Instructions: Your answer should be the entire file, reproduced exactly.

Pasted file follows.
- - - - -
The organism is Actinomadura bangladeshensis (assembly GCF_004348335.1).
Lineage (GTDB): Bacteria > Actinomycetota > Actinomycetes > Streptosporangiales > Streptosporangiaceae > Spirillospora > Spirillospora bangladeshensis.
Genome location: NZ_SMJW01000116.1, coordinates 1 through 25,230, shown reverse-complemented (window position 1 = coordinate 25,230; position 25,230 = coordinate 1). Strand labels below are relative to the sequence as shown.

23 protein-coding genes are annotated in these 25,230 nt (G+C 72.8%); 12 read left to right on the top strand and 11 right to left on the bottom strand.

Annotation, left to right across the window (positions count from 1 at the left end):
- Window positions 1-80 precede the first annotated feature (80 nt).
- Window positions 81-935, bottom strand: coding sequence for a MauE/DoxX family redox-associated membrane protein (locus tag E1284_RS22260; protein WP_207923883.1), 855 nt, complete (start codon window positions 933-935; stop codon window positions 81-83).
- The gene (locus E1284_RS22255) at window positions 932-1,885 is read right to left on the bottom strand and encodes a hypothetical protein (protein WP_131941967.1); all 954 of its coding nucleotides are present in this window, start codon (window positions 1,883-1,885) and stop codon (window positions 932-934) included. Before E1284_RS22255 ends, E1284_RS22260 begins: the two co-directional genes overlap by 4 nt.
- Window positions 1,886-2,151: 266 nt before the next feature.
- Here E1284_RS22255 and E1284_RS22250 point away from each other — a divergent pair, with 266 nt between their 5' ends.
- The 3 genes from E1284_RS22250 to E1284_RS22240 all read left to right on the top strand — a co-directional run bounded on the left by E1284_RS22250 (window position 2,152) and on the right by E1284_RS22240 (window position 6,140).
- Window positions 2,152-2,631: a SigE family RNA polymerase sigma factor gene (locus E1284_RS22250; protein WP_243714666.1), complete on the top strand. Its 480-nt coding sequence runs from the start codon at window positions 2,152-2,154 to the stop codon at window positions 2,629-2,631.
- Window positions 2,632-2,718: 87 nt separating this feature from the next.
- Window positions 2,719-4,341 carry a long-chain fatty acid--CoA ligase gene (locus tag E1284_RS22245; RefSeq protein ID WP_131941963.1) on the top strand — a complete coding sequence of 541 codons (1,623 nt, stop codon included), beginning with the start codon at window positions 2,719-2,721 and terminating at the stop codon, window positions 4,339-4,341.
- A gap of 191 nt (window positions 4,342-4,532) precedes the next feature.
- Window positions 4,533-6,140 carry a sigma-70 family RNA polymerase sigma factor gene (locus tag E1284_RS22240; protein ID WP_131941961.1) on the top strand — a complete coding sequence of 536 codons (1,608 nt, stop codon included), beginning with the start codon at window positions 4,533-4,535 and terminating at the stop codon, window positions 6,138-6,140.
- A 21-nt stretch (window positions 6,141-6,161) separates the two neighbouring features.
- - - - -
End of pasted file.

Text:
The organism is Actinomadura bangladeshensis (assembly GCF_004348335.1).
Lineage (GTDB): Bacteria > Actinomycetota > Actinomycetes > Streptosporangiales > Streptosporangiaceae > Spirillospora > Spirillospora bangladeshensis.
Genome location: NZ_SMJW01000116.1, coordinates 1 through 25,230, shown reverse-complemented (window position 1 = coordinate 25,230; position 25,230 = coordinate 1). Strand labels below are relative to the sequence as shown.

23 protein-coding genes are annotated in these 25,230 nt (G+C 72.8%); 12 read left to right on the top strand and 11 right to left on the bottom strand.

Annotation, left to right across the window (positions count from 1 at the left end):
- Window positions 1-80 precede the first annotated feature (80 nt).
- Window positions 81-935, bottom strand: coding sequence for a MauE/DoxX family redox-associated membrane protein (locus tag E1284_RS22260; protein WP_207923883.1), 855 nt, complete (start codon window positions 933-935; stop codon window positions 81-83).
- The gene (locus E1284_RS22255) at window positions 932-1,885 is read right to left on the bottom strand and encodes a hypothetical protein (protein WP_131941967.1); all 954 of its coding nucleotides are present in this window, start codon (window positions 1,883-1,885) and stop codon (window positions 932-934) included. Before E1284_RS22255 ends, E1284_RS22260 begins: the two co-directional genes overlap by 4 nt.
- Window positions 1,886-2,151: 266 nt before the next feature.
- Here E1284_RS22255 and E1284_RS22250 point away from each other — a divergent pair, with 266 nt between their 5' ends.
- The 3 genes from E1284_RS22250 to E1284_RS22240 all read left to right on the top strand — a co-directional run bounded on the left by E1284_RS22250 (window position 2,152) and on the right by E1284_RS22240 (window position 6,140).
- Window positions 2,152-2,631: a SigE family RNA polymerase sigma factor gene (locus E1284_RS22250; protein WP_243714666.1), complete on the top strand. Its 480-nt coding sequence runs from the start codon at window positions 2,152-2,154 to the stop codon at window positions 2,629-2,631.
- Window positions 2,632-2,718: 87 nt separating this feature from the next.
- Window positions 2,719-4,341 carry a long-chain fatty acid--CoA ligase gene (locus tag E1284_RS22245; RefSeq protein ID WP_131941963.1) on the top strand — a complete coding sequence of 541 codons (1,623 nt, stop codon included), beginning with the start codon at window positions 2,719-2,721 and terminating at the stop codon, window positions 4,339-4,341.
- A gap of 191 nt (window positions 4,342-4,532) precedes the next feature.
- Window positions 4,533-6,140 carry a sigma-70 family RNA polymerase sigma factor gene (locus tag E1284_RS22240; protein ID WP_131941961.1) on the top strand — a complete coding sequence of 536 codons (1,608 nt, stop codon included), beginning with the start codon at window positions 4,533-4,535 and terminating at the stop codon, window positions 6,138-6,140.
- A 21-nt stretch (window positions 6,141-6,161) separates the two neighbouring features.